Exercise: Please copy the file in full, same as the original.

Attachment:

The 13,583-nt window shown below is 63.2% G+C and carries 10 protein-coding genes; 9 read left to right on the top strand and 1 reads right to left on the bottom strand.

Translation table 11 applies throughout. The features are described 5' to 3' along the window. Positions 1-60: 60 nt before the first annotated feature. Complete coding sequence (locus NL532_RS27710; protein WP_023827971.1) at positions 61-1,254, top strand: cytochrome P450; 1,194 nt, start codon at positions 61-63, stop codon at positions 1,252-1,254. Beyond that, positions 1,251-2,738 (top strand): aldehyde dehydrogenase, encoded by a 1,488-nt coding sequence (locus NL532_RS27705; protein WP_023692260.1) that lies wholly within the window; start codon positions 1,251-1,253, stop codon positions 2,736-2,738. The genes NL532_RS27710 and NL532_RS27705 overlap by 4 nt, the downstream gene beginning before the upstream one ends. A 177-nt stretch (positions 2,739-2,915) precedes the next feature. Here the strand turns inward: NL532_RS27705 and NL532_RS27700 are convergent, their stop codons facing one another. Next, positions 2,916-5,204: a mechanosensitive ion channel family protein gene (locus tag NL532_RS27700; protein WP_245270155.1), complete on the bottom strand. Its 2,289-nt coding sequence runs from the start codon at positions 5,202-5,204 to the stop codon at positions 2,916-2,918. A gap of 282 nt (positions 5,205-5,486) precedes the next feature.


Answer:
The 13,583-nt window shown below is 63.2% G+C and carries 10 protein-coding genes; 9 read left to right on the top strand and 1 reads right to left on the bottom strand.

Translation table 11 applies throughout. The features are described 5' to 3' along the window. Positions 1-60: 60 nt before the first annotated feature. Complete coding sequence (locus NL532_RS27710; protein WP_023827971.1) at positions 61-1,254, top strand: cytochrome P450; 1,194 nt, start codon at positions 61-63, stop codon at positions 1,252-1,254. Beyond that, positions 1,251-2,738 (top strand): aldehyde dehydrogenase, encoded by a 1,488-nt coding sequence (locus NL532_RS27705; protein WP_023692260.1) that lies wholly within the window; start codon positions 1,251-1,253, stop codon positions 2,736-2,738. The genes NL532_RS27710 and NL532_RS27705 overlap by 4 nt, the downstream gene beginning before the upstream one ends. A 177-nt stretch (positions 2,739-2,915) precedes the next feature. Here the strand turns inward: NL532_RS27705 and NL532_RS27700 are convergent, their stop codons facing one another. Next, positions 2,916-5,204: a mechanosensitive ion channel family protein gene (locus tag NL532_RS27700; protein WP_245270155.1), complete on the bottom strand. Its 2,289-nt coding sequence runs from the start codon at positions 5,202-5,204 to the stop codon at positions 2,916-2,918. A gap of 282 nt (positions 5,205-5,486) precedes the next feature.